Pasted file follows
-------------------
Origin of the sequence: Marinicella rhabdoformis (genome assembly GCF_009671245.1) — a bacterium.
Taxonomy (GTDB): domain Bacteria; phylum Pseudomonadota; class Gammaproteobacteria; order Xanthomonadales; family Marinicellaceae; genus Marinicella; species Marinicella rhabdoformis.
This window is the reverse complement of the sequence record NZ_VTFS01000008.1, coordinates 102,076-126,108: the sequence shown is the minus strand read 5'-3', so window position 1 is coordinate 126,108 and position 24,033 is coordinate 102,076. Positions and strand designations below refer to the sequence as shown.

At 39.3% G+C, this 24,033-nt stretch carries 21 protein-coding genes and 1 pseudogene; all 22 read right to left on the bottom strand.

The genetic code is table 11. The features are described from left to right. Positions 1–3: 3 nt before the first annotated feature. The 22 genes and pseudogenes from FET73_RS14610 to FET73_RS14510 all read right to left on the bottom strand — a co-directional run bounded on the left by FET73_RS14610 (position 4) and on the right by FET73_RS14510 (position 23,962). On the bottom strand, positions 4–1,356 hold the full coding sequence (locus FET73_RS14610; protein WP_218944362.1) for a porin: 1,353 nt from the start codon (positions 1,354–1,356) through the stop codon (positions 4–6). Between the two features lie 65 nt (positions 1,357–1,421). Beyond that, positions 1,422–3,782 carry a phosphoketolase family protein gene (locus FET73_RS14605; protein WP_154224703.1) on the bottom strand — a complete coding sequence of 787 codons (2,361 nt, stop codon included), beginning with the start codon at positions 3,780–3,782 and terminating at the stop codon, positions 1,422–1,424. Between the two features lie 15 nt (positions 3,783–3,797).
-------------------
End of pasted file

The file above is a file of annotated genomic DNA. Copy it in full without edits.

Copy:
Origin of the sequence: Marinicella rhabdoformis (genome assembly GCF_009671245.1) — a bacterium.
Taxonomy (GTDB): domain Bacteria; phylum Pseudomonadota; class Gammaproteobacteria; order Xanthomonadales; family Marinicellaceae; genus Marinicella; species Marinicella rhabdoformis.
This window is the reverse complement of the sequence record NZ_VTFS01000008.1, coordinates 102,076-126,108: the sequence shown is the minus strand read 5'-3', so window position 1 is coordinate 126,108 and position 24,033 is coordinate 102,076. Positions and strand designations below refer to the sequence as shown.

At 39.3% G+C, this 24,033-nt stretch carries 21 protein-coding genes and 1 pseudogene; all 22 read right to left on the bottom strand.

The genetic code is table 11. The features are described from left to right. Positions 1–3: 3 nt before the first annotated feature. The 22 genes and pseudogenes from FET73_RS14610 to FET73_RS14510 all read right to left on the bottom strand — a co-directional run bounded on the left by FET73_RS14610 (position 4) and on the right by FET73_RS14510 (position 23,962). On the bottom strand, positions 4–1,356 hold the full coding sequence (locus FET73_RS14610; protein WP_218944362.1) for a porin: 1,353 nt from the start codon (positions 1,354–1,356) through the stop codon (positions 4–6). Between the two features lie 65 nt (positions 1,357–1,421). Beyond that, positions 1,422–3,782 carry a phosphoketolase family protein gene (locus FET73_RS14605; protein WP_154224703.1) on the bottom strand — a complete coding sequence of 787 codons (2,361 nt, stop codon included), beginning with the start codon at positions 3,780–3,782 and terminating at the stop codon, positions 1,422–1,424. Between the two features lie 15 nt (positions 3,783–3,797).